Golub Capital BDC’s Income Statement & Opportunities

Taking a closer look at Golub Capital BDC’s income statement and areas of potential revenue growth.

Anna Wroblewska
Anna B. Wroblewska
Jul 28, 2014 at 1:25PM

Source: Company.

Golub Capital BDC's (NASDAQ:GBDC) income and expenses are tied, as you might expect, to its lending portfolio. While Golub doesn't offer the high yields of some of its competitors, its income statement is a demonstration of its conservative strategy -- and with the addition of a senior loan fund last year, we might see additional growth from this understated BDC.

Income and expenses
Golub makes money primarily from the interest it charges through its financing activities, and to a lesser extent from fees and dividend income. Golub also earns when its investments and secured borrowings increase in value. 

Golub's expenses are also primarily related to the management of its portfolio: interest and debt financing, management and incentive fees to GC Advisors (Golub's external manager), and other professional and administrative fees and expenses. 

With nearly 99% of income coming from interest and over 41% of expenses tied to financing, management fees, and incentive fees, it's a pretty straightforward picture. 

Here's a quick look: 

Investment Income

(in thousands)

Percentage of total income

Interest income

$ 24 977.00


Dividend income

$ 262.00


Fee income

$ 21.00


Total income 

$ 25 260.00




Interest and debt financing

$ 4 540.00


Base management fee

$ 4 185.00


Incentive fee

$ 1 656.00


Professional fees

$ 640.00


Administrative service fees

$ 742.00


General and administrative 

$ 145.00


Total expenses

$ 11 908.00


Net gains (losses) on investments


Net realized gains on investments

$ 87.00


Net unrealized appreciation on investments

$ 662.00


Net change in unrealized (appreciation) on secured borrowings

$ (12.00)


Total net increase in net assets 

$ 737.00


Net increase in net assets


$ 14 089


As noted, Golub also makes money from portfolio appreciation. I would, however, tend to disregard the unrealized gains, or at least take them with a grain of salt (which is also easy because they're such a small proportion of the income statement). 

The reason we like interest income and ignore unrealized gains
Most of Golub's assets are not valued based on market prices. Why?

When there isn't a liquid market for something, it's not simple to determine the market price.

Instead, these assets are valued based on internal valuation procedures, which take into account any available market data and, according to Golub, might require a significant amount of judgment or estimation. This means that "gains" in the form of unrealized gains aren't that informative -- they'll give you an idea of the value, but to know the numbers with certainty requires the asset to actually be sold.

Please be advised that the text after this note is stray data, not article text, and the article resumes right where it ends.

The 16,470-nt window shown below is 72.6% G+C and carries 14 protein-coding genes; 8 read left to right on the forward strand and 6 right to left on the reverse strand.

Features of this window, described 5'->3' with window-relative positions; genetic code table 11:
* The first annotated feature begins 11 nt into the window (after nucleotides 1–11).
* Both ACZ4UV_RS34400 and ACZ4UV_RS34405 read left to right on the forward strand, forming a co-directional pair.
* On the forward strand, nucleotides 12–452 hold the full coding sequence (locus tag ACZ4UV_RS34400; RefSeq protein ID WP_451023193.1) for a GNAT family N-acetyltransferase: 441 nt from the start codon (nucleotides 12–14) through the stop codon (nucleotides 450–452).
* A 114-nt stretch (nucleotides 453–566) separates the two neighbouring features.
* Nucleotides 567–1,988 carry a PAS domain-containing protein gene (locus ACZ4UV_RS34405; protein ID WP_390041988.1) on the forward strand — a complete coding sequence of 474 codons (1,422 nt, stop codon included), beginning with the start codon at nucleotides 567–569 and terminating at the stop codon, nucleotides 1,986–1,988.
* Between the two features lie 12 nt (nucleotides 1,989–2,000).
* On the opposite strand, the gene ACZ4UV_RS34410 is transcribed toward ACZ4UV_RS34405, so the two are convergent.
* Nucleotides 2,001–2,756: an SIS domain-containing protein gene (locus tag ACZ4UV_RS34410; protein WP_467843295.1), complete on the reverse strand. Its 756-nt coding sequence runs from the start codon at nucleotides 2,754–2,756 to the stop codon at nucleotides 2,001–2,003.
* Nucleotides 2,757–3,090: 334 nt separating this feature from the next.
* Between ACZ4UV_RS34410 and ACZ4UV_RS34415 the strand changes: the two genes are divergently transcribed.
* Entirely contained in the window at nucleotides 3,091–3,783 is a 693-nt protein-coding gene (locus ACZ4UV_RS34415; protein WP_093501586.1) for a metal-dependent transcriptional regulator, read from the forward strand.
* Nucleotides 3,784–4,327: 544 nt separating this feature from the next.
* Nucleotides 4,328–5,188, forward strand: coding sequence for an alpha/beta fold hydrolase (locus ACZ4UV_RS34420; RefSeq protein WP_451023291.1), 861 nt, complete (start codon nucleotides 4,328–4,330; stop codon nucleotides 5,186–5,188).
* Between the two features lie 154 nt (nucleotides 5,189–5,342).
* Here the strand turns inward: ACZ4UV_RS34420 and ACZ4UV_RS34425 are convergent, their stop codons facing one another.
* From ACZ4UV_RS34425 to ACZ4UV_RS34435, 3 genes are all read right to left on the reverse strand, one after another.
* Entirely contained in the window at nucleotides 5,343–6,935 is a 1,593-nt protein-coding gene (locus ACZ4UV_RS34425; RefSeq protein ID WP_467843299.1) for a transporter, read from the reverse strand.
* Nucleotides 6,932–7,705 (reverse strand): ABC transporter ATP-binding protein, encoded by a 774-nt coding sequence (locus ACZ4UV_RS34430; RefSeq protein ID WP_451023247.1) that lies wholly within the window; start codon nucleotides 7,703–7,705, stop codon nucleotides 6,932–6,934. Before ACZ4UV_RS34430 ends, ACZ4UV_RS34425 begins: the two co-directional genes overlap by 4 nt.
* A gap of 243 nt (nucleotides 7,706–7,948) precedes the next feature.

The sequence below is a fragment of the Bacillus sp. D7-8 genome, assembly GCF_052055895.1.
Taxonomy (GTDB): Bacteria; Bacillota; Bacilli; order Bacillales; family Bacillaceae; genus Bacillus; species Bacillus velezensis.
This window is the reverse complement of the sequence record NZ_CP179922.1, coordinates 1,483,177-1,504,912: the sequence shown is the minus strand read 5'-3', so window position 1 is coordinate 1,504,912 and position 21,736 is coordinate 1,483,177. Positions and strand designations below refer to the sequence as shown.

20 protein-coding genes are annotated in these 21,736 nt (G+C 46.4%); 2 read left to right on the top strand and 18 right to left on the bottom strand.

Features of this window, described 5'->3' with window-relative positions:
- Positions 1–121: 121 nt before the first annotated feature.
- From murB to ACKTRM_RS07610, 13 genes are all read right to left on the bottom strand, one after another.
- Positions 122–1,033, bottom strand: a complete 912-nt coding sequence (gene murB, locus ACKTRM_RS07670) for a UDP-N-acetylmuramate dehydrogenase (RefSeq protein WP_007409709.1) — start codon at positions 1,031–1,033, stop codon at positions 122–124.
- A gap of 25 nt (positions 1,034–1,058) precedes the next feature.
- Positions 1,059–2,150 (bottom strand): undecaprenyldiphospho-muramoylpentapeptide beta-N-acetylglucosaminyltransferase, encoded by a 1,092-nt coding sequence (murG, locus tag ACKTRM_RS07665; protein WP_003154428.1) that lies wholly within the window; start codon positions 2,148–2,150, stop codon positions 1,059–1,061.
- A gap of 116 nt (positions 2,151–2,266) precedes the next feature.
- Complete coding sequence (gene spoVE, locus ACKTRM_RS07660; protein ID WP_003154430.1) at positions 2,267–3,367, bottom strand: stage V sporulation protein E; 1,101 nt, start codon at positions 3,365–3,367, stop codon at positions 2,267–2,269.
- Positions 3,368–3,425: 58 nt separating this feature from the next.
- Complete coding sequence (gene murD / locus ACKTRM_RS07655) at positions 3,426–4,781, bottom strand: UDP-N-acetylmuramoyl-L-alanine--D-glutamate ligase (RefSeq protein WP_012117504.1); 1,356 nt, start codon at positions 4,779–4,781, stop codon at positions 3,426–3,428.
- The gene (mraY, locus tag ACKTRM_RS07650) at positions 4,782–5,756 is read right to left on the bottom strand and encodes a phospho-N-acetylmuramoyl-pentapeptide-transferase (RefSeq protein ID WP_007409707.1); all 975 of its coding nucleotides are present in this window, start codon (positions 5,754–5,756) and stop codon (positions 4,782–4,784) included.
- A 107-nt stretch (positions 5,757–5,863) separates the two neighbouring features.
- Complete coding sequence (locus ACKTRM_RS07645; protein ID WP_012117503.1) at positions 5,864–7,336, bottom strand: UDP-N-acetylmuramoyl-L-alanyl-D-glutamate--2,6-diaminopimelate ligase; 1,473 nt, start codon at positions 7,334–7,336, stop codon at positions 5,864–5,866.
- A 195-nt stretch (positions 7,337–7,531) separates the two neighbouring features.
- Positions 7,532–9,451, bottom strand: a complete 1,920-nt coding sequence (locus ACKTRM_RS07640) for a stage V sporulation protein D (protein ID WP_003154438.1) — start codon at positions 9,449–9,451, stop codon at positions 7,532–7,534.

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On the other hand, interest income is interest income: Golub knows how much it's going to get, and those payments are consistent. If a borrower doesn't pay, the amount that was previously recorded as income for that loan is subtracted. 

Thus, the fact that the vast majority of Golub's income comes from interest payments, rather than portfolio appreciation, is a nice feature of the income statement. 

This income is stronger still because of the types of loans that Golub makes. Close to 90% of Golub's assets are in the form of senior secured and one stop loans, which are both backed by collateral.

In other words, these are very conservative loans, with a very high likelihood of payment. 

Future powerhouse? Golub's senior loan fund
In May of 2013, Golub partnered with United Insurance Company of America to co-invest in senior loans. What does that mean? 

As my colleague Jordan Wathen has pointed out, senior loan funds are special because they employ leverage on low-risk, low-yield investments. 

This means that by borrowing funds from its credit facility through Wells Fargo, Golub can enhance the returns on the senior secured loans it makes in the senior loan fund. The weighted average interest rate on those loans is, as of March 31, 2014, 5.5% -- by adding leverage, Golub can increase this quite a lot.  

Right now, the senior loan fund is a small but growing part of Golub's portfolio. It's an interesting strategy, because it allows Golub to stick to what it knows best (conservative lending), while potentially giving investors a significantly higher rate of return. I'm looking forward to seeing how it changes the characteristics of Golub's income statement as it grows.